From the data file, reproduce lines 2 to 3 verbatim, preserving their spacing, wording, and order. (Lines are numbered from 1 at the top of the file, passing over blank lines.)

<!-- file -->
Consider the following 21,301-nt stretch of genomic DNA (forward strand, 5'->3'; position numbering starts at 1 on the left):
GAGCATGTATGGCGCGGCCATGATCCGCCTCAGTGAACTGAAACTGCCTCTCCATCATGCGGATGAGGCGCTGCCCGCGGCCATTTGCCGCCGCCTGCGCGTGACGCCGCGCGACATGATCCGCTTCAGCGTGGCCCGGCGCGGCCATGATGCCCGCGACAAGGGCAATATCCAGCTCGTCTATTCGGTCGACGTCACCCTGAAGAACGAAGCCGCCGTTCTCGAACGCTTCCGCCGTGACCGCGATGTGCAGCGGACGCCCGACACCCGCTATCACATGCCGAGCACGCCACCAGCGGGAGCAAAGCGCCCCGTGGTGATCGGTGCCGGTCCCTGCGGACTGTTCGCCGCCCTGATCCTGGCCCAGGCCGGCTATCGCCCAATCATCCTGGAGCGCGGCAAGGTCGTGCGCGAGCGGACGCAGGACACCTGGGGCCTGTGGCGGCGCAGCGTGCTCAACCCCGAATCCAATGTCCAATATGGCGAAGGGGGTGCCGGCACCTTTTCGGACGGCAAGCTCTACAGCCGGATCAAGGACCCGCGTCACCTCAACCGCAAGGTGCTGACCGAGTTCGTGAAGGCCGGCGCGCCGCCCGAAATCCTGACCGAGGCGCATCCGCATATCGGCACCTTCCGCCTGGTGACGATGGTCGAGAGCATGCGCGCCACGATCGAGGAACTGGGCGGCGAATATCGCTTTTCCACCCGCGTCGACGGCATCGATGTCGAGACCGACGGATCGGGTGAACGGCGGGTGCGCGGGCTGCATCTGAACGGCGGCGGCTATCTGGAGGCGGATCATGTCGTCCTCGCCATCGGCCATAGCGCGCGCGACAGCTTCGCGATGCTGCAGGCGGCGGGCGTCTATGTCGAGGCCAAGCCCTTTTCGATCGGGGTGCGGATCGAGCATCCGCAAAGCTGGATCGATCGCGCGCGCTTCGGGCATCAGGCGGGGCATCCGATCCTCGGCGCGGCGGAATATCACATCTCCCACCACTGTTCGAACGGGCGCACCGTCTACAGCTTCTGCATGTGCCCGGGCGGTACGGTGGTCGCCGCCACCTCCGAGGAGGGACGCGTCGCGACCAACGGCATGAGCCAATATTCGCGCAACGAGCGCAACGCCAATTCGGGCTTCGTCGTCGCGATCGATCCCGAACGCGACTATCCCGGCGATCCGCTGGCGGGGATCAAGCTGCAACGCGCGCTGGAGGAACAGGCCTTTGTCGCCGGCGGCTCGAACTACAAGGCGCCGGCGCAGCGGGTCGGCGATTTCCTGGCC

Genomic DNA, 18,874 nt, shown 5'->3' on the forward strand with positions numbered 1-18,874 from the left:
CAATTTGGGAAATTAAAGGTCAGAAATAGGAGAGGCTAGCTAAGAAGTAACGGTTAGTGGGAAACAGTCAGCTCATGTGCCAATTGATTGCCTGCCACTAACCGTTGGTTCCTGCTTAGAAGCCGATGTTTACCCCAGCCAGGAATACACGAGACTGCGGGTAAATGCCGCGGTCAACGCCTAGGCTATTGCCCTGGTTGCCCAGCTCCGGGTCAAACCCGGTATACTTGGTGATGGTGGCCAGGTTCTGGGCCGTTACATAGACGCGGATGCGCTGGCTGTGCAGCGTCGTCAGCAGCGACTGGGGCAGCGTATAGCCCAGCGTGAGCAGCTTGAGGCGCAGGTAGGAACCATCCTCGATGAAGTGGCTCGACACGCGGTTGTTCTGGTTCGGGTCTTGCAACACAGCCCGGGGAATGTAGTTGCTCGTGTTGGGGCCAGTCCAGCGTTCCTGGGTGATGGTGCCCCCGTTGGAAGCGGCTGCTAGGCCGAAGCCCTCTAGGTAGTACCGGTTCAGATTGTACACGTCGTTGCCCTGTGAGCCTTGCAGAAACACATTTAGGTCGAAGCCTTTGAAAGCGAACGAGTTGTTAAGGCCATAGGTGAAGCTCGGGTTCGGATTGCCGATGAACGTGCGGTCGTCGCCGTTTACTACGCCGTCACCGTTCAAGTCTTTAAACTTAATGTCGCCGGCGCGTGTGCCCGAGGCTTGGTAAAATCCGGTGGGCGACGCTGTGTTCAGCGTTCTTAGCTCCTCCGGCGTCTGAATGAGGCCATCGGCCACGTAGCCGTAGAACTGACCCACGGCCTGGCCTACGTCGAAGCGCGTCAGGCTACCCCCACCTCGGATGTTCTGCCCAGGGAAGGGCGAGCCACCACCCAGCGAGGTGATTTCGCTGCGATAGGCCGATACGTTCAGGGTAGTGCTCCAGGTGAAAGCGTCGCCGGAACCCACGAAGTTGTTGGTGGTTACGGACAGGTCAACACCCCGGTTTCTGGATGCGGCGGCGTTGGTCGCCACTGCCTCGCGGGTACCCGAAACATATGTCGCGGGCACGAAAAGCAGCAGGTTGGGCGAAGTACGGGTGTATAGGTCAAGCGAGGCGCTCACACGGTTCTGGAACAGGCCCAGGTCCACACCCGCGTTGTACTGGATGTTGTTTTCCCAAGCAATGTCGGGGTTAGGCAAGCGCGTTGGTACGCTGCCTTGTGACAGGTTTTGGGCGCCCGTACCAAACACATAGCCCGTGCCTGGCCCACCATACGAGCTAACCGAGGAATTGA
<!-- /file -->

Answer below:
GAGCATGTATGGCGCGGCCATGATCCGCCTCAGTGAACTGAAACTGCCTCTCCATCATGCGGATGAGGCGCTGCCCGCGGCCATTTGCCGCCGCCTGCGCGTGACGCCGCGCGACATGATCCGCTTCAGCGTGGCCCGGCGCGGCCATGATGCCCGCGACAAGGGCAATATCCAGCTCGTCTATTCGGTCGACGTCACCCTGAAGAACGAAGCCGCCGTTCTCGAACGCTTCCGCCGTGACCGCGATGTGCAGCGGACGCCCGACACCCGCTATCACATGCCGAGCACGCCACCAGCGGGAGCAAAGCGCCCCGTGGTGATCGGTGCCGGTCCCTGCGGACTGTTCGCCGCCCTGATCCTGGCCCAGGCCGGCTATCGCCCAATCATCCTGGAGCGCGGCAAGGTCGTGCGCGAGCGGACGCAGGACACCTGGGGCCTGTGGCGGCGCAGCGTGCTCAACCCCGAATCCAATGTCCAATATGGCGAAGGGGGTGCCGGCACCTTTTCGGACGGCAAGCTCTACAGCCGGATCAAGGACCCGCGTCACCTCAACCGCAAGGTGCTGACCGAGTTCGTGAAGGCCGGCGCGCCGCCCGAAATCCTGACCGAGGCGCATCCGCATATCGGCACCTTCCGCCTGGTGACGATGGTCGAGAGCATGCGCGCCACGATCGAGGAACTGGGCGGCGAATATCGCTTTTCCACCCGCGTCGACGGCATCGATGTCGAGACCGACGGATCGGGTGAACGGCGGGTGCGCGGGCTGCATCTGAACGGCGGCGGCTATCTGGAGGCGGATCATGTCGTCCTCGCCATCGGCCATAGCGCGCGCGACAGCTTCGCGATGCTGCAGGCGGCGGGCGTCTATGTCGAGGCCAAGCCCTTTTCGATCGGGGTGCGGATCGAGCATCCGCAAAGCTGGATCGATCGCGCGCGCTTCGGGCATCAGGCGGGGCATCCGATCCTCGGCGCGGCGGAATATCACATCTCCCACCACTGTTCGAACGGGCGCACCGTCTACAGCTTCTGCATGTGCCCGGGCGGTACGGTGGTCGCCGCCACCTCCGAGGAGGGACGCGTCGCGACCAACGGCATGAGCCAATATTCGCGCAACGAGCGCAACGCCAATTCGGGCTTCGTCGTCGCGATCGATCCCGAACGCGACTATCCCGGCGATCCGCTGGCGGGGATCAAGCTGCAACGCGCGCTGGAGGAACAGGCCTTTGTCGCCGGCGGCTCGAACTACAAGGCGCCGGCGCAGCGGGTCGGCGATTTCCTGGCC

Genomic DNA, 18,874 nt, shown 5'->3' on the forward strand with positions numbered 1-18,874 from the left: